In each academic year the Tuskegee University Golden Voices Choir performs extensively throughout the state of Alabama, as well as nationally and internationally (Michigan, Ohio, Indiana, and Canada in 2018).

Their Christmas Concert is held each December in the University Chapel under the direction of Dr. Wayne Anthony Barr. Dr. Barr is assisted by Mrs. Brenda Shuford at the piano who herself is a lifelong music educator and ordained minister at her Baptist church in Montgomery. Also taking significant part is Warren L. Duncan who heads the Department of Fine & Performing Arts at Historic Tuskegee University.

The choir has had a momentous performance history performing before American presidents and this entire concert offers the listener the flavor of its wonderful spirit and deep talent shared at Christmas-time.

The concert is approximately two hours and fifteen minutes.

Notes©John P. Walsh. All rights reserved. No part of this material may be reproduced or transmitted in any form or by any means, electronic or mechanical, which includes but is not limited to facsimile transmission, photocopying, recording, rekeying, or using any information storage or retrieval system.

Christmas Choral Concert: The Angeles Chorale, First United Methodist Church, Pasadena, California, performs John Rutter’s “Gloria.”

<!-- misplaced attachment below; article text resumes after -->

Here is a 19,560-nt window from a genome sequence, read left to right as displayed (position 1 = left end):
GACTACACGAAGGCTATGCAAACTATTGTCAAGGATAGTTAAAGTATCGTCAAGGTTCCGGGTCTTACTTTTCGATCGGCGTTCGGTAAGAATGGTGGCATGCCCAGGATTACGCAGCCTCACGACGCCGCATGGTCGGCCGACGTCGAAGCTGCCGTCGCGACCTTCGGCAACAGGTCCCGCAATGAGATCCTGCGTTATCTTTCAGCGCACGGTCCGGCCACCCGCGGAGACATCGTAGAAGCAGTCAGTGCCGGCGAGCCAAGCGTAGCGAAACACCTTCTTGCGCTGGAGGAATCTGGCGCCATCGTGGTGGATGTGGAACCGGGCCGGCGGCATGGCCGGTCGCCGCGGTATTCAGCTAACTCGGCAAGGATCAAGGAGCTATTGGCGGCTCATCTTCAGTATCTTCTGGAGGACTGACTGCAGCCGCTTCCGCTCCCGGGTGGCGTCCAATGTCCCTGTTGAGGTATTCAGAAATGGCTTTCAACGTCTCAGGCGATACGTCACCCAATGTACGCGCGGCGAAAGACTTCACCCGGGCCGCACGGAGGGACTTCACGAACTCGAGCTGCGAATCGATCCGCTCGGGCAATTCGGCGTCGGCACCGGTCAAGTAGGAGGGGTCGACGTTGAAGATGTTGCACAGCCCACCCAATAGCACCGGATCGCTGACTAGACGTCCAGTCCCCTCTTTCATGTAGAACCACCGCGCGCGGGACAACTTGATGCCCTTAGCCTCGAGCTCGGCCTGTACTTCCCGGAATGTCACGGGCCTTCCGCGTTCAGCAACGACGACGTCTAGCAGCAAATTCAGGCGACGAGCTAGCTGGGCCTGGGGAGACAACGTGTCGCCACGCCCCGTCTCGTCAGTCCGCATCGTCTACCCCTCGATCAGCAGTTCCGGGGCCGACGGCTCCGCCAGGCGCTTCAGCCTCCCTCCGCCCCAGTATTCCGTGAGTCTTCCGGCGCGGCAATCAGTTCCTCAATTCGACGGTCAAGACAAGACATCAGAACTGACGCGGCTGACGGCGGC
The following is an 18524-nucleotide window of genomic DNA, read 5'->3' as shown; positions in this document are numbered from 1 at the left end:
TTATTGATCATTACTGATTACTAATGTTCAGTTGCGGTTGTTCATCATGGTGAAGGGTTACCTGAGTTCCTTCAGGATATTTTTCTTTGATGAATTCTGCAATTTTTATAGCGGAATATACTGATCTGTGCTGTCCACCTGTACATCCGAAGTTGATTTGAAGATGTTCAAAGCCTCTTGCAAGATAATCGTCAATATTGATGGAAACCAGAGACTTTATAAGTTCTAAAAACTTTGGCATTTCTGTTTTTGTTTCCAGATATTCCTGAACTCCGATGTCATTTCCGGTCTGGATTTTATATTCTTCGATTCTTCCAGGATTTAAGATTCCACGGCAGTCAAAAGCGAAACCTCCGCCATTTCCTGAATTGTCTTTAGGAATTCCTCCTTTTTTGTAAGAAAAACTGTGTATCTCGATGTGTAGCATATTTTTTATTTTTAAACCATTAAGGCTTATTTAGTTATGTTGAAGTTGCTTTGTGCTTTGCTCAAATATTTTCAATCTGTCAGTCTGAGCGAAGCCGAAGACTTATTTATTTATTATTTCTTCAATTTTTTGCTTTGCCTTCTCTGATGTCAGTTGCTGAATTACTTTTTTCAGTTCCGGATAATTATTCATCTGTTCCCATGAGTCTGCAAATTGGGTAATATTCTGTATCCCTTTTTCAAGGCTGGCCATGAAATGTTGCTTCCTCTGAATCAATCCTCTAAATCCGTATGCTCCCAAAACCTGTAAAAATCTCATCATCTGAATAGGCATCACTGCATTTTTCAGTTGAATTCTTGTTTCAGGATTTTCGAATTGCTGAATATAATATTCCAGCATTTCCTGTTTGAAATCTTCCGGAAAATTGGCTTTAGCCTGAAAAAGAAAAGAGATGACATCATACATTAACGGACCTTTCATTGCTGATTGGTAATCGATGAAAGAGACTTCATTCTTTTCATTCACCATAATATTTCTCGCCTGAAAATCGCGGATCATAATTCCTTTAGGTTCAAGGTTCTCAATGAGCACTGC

For over 40 years, the Angeles Chorale has brought inspiring choral music to greater Los Angeles, California. It is an all-volunteer choral group comprised of about one hundred voices. The Angeles Chorale was founded in 1975 as one of the local Valley Master Chorales and merged in 1987 with California State University Northridge’s Masterworks Chorale under the baton of Artistic Director John Alexander. For the next nine years Alexander led the assemblage into a professional standard, and changed its name to the Angeles Chorale. Donald Neuen took over the podium in the 1996-1997 season. Neuen, Director of Choral Activities at UCLA, focused the chorale’s repertoire on classical music masterworks for chorus and orchestra such as Bach, Beethoven, Brahms, and Mahler. For the 2010-2011 season, Neuen handed the baton to its present-day Artistic Director Dr. John Sutton, who had been with the chorale since 2004. Sutton continues to actively study with Professor Neuen, now retired, among others, and utilizes the Angeles Chorale’s versatility and mastery in classic music and current music in concert programming.